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Validation of the “L-DOPA test” for diagnosis of restless legs syndrome

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Abstract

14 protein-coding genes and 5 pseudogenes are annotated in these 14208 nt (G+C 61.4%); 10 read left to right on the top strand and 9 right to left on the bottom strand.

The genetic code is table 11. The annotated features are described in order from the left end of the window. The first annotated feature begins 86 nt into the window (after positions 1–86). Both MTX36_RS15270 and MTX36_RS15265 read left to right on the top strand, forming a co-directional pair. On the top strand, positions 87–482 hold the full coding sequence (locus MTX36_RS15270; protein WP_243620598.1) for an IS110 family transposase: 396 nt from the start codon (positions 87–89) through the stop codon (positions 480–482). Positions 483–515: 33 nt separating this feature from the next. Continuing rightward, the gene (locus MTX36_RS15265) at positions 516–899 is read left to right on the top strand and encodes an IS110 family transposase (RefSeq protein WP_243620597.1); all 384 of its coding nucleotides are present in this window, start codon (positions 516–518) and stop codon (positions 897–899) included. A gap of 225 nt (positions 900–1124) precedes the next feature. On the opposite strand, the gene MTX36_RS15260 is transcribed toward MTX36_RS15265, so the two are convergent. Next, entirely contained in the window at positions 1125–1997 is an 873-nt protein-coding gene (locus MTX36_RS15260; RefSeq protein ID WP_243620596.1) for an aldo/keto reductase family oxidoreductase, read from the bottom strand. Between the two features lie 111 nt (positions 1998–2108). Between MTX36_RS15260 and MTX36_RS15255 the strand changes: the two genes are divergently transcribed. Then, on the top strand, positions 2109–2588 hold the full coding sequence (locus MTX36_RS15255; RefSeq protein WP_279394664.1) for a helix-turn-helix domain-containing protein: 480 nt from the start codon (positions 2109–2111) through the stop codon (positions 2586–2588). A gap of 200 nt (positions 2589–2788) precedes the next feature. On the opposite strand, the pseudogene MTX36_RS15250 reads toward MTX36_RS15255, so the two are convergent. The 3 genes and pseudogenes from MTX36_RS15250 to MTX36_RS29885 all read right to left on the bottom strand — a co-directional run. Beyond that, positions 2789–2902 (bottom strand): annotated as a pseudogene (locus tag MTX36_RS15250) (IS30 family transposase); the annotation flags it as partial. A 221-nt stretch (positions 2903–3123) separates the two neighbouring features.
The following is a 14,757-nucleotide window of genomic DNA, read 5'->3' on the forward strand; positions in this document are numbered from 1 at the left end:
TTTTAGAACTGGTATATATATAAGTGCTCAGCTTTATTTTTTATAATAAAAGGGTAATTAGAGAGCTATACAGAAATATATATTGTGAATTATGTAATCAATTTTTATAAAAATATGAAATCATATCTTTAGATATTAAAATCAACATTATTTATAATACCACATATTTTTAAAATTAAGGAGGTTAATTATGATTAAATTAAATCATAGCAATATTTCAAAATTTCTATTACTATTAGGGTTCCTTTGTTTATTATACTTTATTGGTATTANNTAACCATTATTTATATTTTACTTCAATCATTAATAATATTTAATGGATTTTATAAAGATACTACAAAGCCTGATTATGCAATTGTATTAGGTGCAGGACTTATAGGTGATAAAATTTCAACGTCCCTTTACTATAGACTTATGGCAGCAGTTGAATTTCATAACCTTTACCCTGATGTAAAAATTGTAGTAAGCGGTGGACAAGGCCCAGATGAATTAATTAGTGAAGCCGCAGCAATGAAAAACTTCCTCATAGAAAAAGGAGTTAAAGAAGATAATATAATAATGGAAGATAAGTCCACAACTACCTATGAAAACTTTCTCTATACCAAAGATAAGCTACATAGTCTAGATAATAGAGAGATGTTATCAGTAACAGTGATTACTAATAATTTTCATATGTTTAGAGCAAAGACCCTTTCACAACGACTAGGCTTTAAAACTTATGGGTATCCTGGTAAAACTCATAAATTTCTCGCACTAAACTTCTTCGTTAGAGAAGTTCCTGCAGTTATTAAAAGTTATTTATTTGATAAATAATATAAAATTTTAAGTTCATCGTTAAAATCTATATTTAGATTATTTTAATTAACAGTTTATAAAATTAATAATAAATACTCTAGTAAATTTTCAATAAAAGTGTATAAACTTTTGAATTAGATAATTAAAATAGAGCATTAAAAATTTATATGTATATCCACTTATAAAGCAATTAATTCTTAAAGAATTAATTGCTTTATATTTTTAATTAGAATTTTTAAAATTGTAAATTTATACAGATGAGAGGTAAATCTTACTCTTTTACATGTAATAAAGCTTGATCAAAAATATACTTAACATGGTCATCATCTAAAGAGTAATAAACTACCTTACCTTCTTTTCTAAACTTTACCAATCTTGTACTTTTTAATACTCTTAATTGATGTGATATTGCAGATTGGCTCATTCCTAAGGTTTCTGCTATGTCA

We developed and validated a standardized test procedure to evaluate the accuracy of the supportive diagnostic criterion “response to dopaminergic treatment” in restless legs syndrome (RLS). Forty-eight patients who fulfilled at least three of the four essential criteria for RLS, thus including uncertain clinical cases for a nonexpert, were recruited. Patients received a preliminary diagnosis of RLS or non-RLS. All patients underwent a polysomnography (PSG) and were then asked to perform the diagnostic L-DOPA test at home, which consisted in the application of one single dose of 100/25 mg L-DOPA/benserazide and a subsequent observational period of 2 hours. Before, and in 15-minute intervals after, drug intake, the patients rated the severity of the “symptoms in the legs” and the “urge to move the legs” using a 100-mm visual analogue scale. Considering a 50% improvement as a positive test result, we found a sensitivity of 88% (“symptoms in the legs”) and 80% (“urge to move the legs”) with a specificity of 100% for both test items. A rate of 90% or 83% of all patients could be correctly diagnosed by the L-DOPA test. Both scales were able to predict the response to dopaminergic agents in the subsequent course of the treatment by 100%. The periodic leg movements arousal index as assessed by polysomnography was less appropriate for the prediction of the correct diagnosis. We recommend the L-DOPA test for diagnostic decision making in all patients with an unclear RLS diagnosis according to the essential diagnostic criteria of the International RLS Study Group. © 2006 Movement Disorder Society

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